Reel

 

Peter Goldberg at Bienstock

A United Talent Agency

(212) 765-3040

 

 

 

This reel contains the following segments, in order of appearance.

 

 

#1 “Climate SOS” Half-Hour Special
A thousand-mile journey from California’s highest point down through the Central Valley to the San Francisco Bay reveals the danger climate change poses to the state’s water supply, and to the nation’s food supply.

 

#2 A Climb Into the World’s Tallest Trees
Giant sequoias, the world’s largest living organisms, are dying at an alarming rate from the effects of climate change and a four-year drought. We followed scientists hundreds of feet into the air—after days of training—to see the damage firsthand.

 

#3 Silicon Prison
A new California program at San Quentin teaches inmates to code. But it’s not job-preparation — the prison system plans to sell their services at an extraordinary profit.

 

#4 Pesticides May Have Poisoned Hawaii Locals, Part 1 & 2
A two-part look at the open-air labs of companies like Syngenta and Dow Agrochemical, which use Hawaii to develop seed crops for sale on the mainland. Locals tried to regulate pesticide application after schools and homes were exposed, sending dozens to the hospital, but industry lawsuits — and inaction from state officials — shut down the effort.

 

#5 The Megacities of 2050
Tokyo-Yokohama is the single largest city in the world today, but cities like Lagos and Karachi are the “megacities” of the future. For AJ+ I looked at the complications of life in the world’s largest metropolitan areas.

 

#6 A Thin Line Between Legal and Illegal Firearms
We decided to adapt the typical “holiday gift guide” presentation to a much darker subject: the difference between a legal rifle and an illegal assault weapon. It turns out the distinction is so vague as to be almost meaningless, even in California, the most restrictive state in the nation.

 

#7 The Rise of Super-Slender Skyscrapers for the Very Rich
New engineering and Manhattan’s peculiar real-estate market have conspired to create a unique phenomenon: the rise of skyscrapers no wider than a typical living room, but taller than almost any other residential building on earth.

 

#8 What If Everyone in America Voted?
On midterm-elections night, we looked at the “other country” made up of the people who vote. Turns out that the folks who vote essentially constitute a whiter, richer, older nation — one that makes decisions for the rest of us. (This segment was posted — and praised — by Brian Stelter, host of CNN’s “Reliable Sources.”)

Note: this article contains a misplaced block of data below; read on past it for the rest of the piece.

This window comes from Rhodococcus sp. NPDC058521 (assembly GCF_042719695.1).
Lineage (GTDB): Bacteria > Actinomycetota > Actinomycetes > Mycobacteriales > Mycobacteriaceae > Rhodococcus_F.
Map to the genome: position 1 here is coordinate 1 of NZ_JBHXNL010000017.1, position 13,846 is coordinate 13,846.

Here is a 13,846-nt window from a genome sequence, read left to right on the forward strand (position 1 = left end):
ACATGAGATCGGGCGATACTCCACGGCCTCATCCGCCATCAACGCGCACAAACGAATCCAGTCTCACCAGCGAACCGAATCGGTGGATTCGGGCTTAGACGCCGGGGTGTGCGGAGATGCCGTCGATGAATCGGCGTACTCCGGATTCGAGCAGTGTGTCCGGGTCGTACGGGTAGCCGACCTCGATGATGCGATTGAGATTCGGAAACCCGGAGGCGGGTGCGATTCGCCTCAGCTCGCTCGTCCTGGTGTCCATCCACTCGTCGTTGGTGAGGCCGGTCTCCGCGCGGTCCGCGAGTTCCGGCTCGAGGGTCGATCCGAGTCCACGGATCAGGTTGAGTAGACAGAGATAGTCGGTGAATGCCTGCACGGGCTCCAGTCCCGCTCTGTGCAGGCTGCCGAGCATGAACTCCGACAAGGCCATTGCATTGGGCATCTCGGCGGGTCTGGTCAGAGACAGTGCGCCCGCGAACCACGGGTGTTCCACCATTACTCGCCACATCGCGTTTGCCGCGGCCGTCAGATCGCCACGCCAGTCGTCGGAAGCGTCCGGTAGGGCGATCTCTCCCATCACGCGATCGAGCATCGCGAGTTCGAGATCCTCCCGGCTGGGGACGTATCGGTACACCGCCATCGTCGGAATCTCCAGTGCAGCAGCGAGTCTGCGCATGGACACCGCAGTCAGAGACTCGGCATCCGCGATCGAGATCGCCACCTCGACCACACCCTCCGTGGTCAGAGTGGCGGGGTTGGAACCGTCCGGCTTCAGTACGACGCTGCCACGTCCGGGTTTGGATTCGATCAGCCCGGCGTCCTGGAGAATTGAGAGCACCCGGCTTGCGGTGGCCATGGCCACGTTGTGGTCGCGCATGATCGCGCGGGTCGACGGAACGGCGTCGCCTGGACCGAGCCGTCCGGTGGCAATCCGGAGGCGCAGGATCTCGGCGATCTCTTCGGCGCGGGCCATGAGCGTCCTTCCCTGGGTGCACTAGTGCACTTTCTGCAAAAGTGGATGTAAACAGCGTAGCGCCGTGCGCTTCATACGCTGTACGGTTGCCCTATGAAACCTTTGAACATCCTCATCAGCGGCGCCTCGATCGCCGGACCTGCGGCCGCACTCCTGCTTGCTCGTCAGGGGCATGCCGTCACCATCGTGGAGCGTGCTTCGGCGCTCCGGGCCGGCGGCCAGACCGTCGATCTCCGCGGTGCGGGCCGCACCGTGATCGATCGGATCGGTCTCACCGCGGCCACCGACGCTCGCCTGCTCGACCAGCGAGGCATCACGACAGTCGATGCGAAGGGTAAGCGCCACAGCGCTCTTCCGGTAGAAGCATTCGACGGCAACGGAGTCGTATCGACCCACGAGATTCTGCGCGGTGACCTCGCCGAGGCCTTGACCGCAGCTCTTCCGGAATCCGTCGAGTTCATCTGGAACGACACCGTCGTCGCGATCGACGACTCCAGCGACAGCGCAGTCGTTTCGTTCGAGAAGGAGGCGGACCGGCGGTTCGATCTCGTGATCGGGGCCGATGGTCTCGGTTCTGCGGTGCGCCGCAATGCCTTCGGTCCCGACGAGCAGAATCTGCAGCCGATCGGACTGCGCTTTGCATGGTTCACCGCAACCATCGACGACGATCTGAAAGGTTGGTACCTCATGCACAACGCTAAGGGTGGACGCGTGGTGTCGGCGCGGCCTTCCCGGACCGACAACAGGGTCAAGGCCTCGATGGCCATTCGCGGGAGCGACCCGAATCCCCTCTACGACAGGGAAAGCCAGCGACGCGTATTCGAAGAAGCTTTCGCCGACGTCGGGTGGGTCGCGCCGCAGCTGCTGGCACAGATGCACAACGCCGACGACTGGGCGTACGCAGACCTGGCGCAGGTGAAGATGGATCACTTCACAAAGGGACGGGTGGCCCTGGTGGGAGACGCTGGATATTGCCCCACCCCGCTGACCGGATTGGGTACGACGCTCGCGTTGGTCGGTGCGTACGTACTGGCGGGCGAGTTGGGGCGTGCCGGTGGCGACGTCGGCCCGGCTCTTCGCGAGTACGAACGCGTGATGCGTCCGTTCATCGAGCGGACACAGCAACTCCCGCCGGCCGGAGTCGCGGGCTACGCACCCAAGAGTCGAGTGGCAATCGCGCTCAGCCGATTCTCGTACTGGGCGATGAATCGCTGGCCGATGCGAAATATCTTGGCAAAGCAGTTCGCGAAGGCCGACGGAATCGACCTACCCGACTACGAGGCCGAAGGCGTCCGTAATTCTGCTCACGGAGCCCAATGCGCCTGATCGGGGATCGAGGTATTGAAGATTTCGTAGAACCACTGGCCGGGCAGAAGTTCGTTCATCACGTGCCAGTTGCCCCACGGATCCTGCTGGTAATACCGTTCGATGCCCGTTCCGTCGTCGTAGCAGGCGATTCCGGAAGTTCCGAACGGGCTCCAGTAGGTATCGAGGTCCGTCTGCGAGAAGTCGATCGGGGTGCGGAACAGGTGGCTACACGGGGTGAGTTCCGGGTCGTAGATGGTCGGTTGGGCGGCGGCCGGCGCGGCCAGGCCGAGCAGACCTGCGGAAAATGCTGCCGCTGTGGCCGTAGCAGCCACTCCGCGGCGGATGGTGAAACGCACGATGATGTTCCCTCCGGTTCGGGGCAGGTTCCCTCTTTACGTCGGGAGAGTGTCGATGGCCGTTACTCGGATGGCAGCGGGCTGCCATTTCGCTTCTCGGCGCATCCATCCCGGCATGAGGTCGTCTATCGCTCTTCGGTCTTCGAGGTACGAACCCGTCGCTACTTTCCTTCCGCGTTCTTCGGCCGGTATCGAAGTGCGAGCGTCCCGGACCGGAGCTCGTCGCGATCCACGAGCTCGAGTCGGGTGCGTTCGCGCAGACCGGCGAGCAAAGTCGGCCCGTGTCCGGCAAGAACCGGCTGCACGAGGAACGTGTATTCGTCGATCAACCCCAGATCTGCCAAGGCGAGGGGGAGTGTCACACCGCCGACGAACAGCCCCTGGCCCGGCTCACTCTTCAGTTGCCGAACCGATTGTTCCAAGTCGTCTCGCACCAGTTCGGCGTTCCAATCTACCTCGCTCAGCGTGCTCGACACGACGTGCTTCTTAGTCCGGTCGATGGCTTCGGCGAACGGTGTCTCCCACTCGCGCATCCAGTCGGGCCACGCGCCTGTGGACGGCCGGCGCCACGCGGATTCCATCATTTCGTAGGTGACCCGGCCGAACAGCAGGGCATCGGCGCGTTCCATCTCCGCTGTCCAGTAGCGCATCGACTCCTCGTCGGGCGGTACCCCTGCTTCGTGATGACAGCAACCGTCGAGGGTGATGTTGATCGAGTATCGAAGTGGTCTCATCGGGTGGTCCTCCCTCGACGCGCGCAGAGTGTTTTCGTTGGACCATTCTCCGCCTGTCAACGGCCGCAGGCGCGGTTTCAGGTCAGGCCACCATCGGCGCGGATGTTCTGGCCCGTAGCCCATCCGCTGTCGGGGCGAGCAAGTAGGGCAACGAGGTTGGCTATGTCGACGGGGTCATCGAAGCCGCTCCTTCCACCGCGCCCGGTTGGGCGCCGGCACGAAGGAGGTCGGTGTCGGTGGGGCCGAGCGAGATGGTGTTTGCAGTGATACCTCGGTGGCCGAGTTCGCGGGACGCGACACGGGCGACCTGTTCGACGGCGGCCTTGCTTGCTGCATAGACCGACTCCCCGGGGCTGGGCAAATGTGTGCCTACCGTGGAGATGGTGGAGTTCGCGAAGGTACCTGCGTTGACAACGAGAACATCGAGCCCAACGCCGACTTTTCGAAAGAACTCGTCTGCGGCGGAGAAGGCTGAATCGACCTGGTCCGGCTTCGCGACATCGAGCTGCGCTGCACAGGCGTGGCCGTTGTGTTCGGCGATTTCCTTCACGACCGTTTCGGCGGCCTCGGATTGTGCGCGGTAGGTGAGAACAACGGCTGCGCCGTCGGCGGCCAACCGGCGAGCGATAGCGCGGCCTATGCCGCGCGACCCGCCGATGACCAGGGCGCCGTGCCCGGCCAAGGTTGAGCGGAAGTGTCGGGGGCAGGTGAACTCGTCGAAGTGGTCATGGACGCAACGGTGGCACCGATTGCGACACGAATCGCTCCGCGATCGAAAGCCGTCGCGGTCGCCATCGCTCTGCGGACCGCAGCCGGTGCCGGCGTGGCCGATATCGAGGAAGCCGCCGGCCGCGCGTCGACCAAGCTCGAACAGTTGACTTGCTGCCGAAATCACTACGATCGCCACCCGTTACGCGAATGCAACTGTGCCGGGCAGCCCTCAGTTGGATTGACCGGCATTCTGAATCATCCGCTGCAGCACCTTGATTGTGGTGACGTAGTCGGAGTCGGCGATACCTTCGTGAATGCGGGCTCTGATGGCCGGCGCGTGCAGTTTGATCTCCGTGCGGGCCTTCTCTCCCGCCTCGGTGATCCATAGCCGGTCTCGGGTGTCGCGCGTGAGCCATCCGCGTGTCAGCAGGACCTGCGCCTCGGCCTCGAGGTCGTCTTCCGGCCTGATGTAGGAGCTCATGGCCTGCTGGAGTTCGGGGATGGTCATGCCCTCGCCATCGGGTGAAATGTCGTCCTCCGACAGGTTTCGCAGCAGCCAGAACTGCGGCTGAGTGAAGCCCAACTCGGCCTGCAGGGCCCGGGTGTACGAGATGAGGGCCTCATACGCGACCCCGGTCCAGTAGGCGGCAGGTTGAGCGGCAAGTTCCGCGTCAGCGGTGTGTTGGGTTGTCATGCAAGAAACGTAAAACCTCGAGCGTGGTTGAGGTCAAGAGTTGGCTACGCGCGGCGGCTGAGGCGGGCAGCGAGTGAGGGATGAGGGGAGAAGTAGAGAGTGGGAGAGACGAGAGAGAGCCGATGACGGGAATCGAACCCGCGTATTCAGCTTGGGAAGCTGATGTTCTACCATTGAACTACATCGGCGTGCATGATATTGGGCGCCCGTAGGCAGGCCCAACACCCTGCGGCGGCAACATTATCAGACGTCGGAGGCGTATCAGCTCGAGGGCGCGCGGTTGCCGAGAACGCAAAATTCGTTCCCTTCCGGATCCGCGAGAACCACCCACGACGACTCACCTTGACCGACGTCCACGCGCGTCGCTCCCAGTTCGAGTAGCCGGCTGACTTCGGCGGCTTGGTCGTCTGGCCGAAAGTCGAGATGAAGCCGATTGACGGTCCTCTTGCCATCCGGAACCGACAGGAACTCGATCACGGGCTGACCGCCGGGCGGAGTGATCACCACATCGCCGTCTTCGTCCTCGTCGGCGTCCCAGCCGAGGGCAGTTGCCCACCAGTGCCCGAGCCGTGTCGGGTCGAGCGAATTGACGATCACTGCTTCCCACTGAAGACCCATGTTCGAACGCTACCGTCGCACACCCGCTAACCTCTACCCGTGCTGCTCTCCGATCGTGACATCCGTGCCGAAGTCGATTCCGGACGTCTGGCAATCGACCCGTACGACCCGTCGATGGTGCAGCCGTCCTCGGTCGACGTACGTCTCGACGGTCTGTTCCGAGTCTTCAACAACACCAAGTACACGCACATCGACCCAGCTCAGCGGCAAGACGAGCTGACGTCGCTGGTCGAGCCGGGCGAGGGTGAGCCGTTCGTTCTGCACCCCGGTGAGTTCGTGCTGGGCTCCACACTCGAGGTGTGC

#9 Third Rail: Should “Gay Therapy” Be Banned?
States have moved in recent years to restrict so-called “Gay Therapy” programs that claim to be able to suppress the homosexuality of young people. We looked at the science of those claims, and the damage that suppression can do.

 

#10 How Ebola Workers Become Infected Despite Protective Suits
Aid workers, dressed head to toe in protective suits, were coming down with Ebola nonetheless during the height of the outbreak. AJAM was the first network to reveal why: wiping one’s brow with a contaminated glove.

 

#11 Protest Technology in Ukraine
A survey of the drones, catapults, and phone-tracking software that have made the pro-democracy clashes in Ukraine the “protest of the future.”

 

#12 The Valley Fire Shows No Sign of Slowing Down
A 60,000-acre blaze has engulfed Northern California, and climate change, coupled with a four-year drought, means the fire is behaving in new and dangerous ways.

 

#13 Native Alaskans Build a Video Game to Preserve Their Culture
The creators of “Never Alone” are like a lot of video game producers — new to the field, eager to make their mark, and worried about making their money back. But this game is unique: it’s inspired, written, and funded by the 10,000-strong Inupiak people of northernmost Alaska.

 

#14 How Stoned Is Too Stoned to Drive?
When it comes to laws about marijuana, American states are making it up as they go along. Nowhere is this more true than when it comes to pinning down a “blood-alcohol” limit for pot. We looked at the strange and counterintuitive findings of what few researchers have looked at the issue, and discovered that it’s almost impossible to know how stoned is too stoned to drive, and almost impossible to spot-test for it.

 

#15 Popular Science: Wave Power
Episode three of a four-part look at the prospect of a truly energy-independent United States. In this segment, we visit the facilities making floating boxes, tethered to the sea floor, that can not only survive the power of the ocean, but capture it.

 

#16 DARPA’s Robot Olympics
The United States’ most far-out research organization helped to invent everything from the compact-disc to the Internet. Now they’re hoping to jumpstart the development of robots that can drive, open doors, and someday rescue us from flames and gunfire.

 

#17 New Big-Bang Findings Could Prove Einstein Was Right
A Stanford University professor was surprised on his doorstep by a former student who’d come to tell him that his life’s work had just been proven right: the universe rapidly expanded in its first moments, and Einstein may very well have been proved correct.

 

#18 Secret of the Pyramids Revealed
How did ancient Egyptians, working before the advent of hydraulic systems, steel cabling, or any other modern heavy-lifting convenience, manage to move enormous blocks of stone across the sand? This was our live demonstration of the method that a University of Amsterdam team has determined made the whole process possible.

 

#19 The Biggest Earthquake Threat to San Francisco Is A Half-Demolished Bridge
Building the new San Francisco Bay Bridge was a race against time, but now the real race has begun: trying to safely take down the old Bay Bridge before an earthquake can tip it over into the new one.